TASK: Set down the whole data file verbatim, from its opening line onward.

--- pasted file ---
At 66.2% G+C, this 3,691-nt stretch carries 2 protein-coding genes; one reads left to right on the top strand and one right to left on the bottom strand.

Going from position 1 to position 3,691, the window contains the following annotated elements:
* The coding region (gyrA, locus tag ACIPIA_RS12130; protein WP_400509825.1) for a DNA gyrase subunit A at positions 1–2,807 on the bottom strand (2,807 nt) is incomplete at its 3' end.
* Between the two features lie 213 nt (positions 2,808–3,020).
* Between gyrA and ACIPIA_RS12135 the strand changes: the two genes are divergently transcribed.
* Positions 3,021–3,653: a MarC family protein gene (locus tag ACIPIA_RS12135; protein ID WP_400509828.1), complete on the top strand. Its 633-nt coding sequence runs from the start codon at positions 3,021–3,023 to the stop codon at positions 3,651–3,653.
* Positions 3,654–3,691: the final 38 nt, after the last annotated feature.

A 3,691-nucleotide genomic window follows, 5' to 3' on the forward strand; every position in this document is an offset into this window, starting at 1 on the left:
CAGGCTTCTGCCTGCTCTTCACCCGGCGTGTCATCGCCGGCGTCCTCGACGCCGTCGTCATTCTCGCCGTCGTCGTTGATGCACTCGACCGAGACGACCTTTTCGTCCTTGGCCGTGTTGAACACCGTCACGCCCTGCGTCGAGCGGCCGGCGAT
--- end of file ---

At 66.2% G+C, this 3,691-nt stretch carries 2 protein-coding genes; one reads left to right on the top strand and one right to left on the bottom strand.

Going from position 1 to position 3,691, the window contains the following annotated elements:
* The coding region (gyrA, locus tag ACIPIA_RS12130; protein WP_400509825.1) for a DNA gyrase subunit A at positions 1–2,807 on the bottom strand (2,807 nt) is incomplete at its 3' end.
* Between the two features lie 213 nt (positions 2,808–3,020).
* Between gyrA and ACIPIA_RS12135 the strand changes: the two genes are divergently transcribed.
* Positions 3,021–3,653: a MarC family protein gene (locus tag ACIPIA_RS12135; protein ID WP_400509828.1), complete on the top strand. Its 633-nt coding sequence runs from the start codon at positions 3,021–3,023 to the stop codon at positions 3,651–3,653.
* Positions 3,654–3,691: the final 38 nt, after the last annotated feature.

A 3,691-nucleotide genomic window follows, 5' to 3' on the forward strand; every position in this document is an offset into this window, starting at 1 on the left:
CAGGCTTCTGCCTGCTCTTCACCCGGCGTGTCATCGCCGGCGTCCTCGACGCCGTCGTCATTCTCGCCGTCGTCGTTGATGCACTCGACCGAGACGACCTTTTCGTCCTTGGCCGTGTTGAACACCGTCACGCCCTGCGTCGAGCGGCCGGCGAT